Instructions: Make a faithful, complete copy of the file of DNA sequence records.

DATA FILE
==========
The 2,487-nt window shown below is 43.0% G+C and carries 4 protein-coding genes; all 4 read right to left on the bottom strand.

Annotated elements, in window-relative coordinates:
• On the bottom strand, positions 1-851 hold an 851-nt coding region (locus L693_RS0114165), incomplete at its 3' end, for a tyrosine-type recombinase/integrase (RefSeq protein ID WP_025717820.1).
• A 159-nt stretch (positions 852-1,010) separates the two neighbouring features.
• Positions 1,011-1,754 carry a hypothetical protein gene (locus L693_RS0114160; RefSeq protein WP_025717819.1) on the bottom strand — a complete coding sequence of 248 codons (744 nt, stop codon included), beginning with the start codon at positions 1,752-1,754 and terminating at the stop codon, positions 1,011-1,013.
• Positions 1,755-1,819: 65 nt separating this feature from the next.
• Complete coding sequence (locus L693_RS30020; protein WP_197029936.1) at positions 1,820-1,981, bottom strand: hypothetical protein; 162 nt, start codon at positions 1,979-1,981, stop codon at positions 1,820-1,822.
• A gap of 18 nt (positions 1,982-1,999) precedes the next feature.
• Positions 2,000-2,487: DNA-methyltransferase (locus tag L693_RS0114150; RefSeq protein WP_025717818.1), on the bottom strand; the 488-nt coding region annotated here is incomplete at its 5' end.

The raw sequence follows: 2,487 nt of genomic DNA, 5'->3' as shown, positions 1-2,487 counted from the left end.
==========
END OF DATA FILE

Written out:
The 2,487-nt window shown below is 43.0% G+C and carries 4 protein-coding genes; all 4 read right to left on the bottom strand.

Annotated elements, in window-relative coordinates:
• On the bottom strand, positions 1-851 hold an 851-nt coding region (locus L693_RS0114165), incomplete at its 3' end, for a tyrosine-type recombinase/integrase (RefSeq protein ID WP_025717820.1).
• A 159-nt stretch (positions 852-1,010) separates the two neighbouring features.
• Positions 1,011-1,754 carry a hypothetical protein gene (locus L693_RS0114160; RefSeq protein WP_025717819.1) on the bottom strand — a complete coding sequence of 248 codons (744 nt, stop codon included), beginning with the start codon at positions 1,752-1,754 and terminating at the stop codon, positions 1,011-1,013.
• Positions 1,755-1,819: 65 nt separating this feature from the next.
• Complete coding sequence (locus L693_RS30020; protein WP_197029936.1) at positions 1,820-1,981, bottom strand: hypothetical protein; 162 nt, start codon at positions 1,979-1,981, stop codon at positions 1,820-1,822.
• A gap of 18 nt (positions 1,982-1,999) precedes the next feature.
• Positions 2,000-2,487: DNA-methyltransferase (locus tag L693_RS0114150; RefSeq protein WP_025717818.1), on the bottom strand; the 488-nt coding region annotated here is incomplete at its 5' end.

The raw sequence follows: 2,487 nt of genomic DNA, 5'->3' as shown, positions 1-2,487 counted from the left end.